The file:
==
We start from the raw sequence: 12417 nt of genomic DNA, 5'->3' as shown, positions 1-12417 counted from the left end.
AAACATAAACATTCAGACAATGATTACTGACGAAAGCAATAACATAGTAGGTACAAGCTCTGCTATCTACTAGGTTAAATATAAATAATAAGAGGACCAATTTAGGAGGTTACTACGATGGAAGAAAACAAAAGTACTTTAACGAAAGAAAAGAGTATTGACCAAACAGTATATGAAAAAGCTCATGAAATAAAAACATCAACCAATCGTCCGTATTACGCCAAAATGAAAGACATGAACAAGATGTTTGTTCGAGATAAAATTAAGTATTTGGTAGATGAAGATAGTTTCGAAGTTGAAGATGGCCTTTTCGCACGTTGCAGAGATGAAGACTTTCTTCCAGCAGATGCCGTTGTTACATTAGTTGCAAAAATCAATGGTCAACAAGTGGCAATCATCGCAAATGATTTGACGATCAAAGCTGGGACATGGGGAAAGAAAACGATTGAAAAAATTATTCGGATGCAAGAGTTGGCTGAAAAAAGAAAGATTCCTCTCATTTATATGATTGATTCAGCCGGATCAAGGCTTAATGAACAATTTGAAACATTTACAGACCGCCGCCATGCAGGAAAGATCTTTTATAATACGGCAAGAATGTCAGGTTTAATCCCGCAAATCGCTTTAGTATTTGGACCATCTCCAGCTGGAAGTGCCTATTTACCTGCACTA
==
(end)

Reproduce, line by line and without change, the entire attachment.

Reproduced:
We start from the raw sequence: 12417 nt of genomic DNA, 5'->3' as shown, positions 1-12417 counted from the left end.
AAACATAAACATTCAGACAATGATTACTGACGAAAGCAATAACATAGTAGGTACAAGCTCTGCTATCTACTAGGTTAAATATAAATAATAAGAGGACCAATTTAGGAGGTTACTACGATGGAAGAAAACAAAAGTACTTTAACGAAAGAAAAGAGTATTGACCAAACAGTATATGAAAAAGCTCATGAAATAAAAACATCAACCAATCGTCCGTATTACGCCAAAATGAAAGACATGAACAAGATGTTTGTTCGAGATAAAATTAAGTATTTGGTAGATGAAGATAGTTTCGAAGTTGAAGATGGCCTTTTCGCACGTTGCAGAGATGAAGACTTTCTTCCAGCAGATGCCGTTGTTACATTAGTTGCAAAAATCAATGGTCAACAAGTGGCAATCATCGCAAATGATTTGACGATCAAAGCTGGGACATGGGGAAAGAAAACGATTGAAAAAATTATTCGGATGCAAGAGTTGGCTGAAAAAAGAAAGATTCCTCTCATTTATATGATTGATTCAGCCGGATCAAGGCTTAATGAACAATTTGAAACATTTACAGACCGCCGCCATGCAGGAAAGATCTTTTATAATACGGCAAGAATGTCAGGTTTAATCCCGCAAATCGCTTTAGTATTTGGACCATCTCCAGCTGGAAGTGCCTATTTACCTGCACTA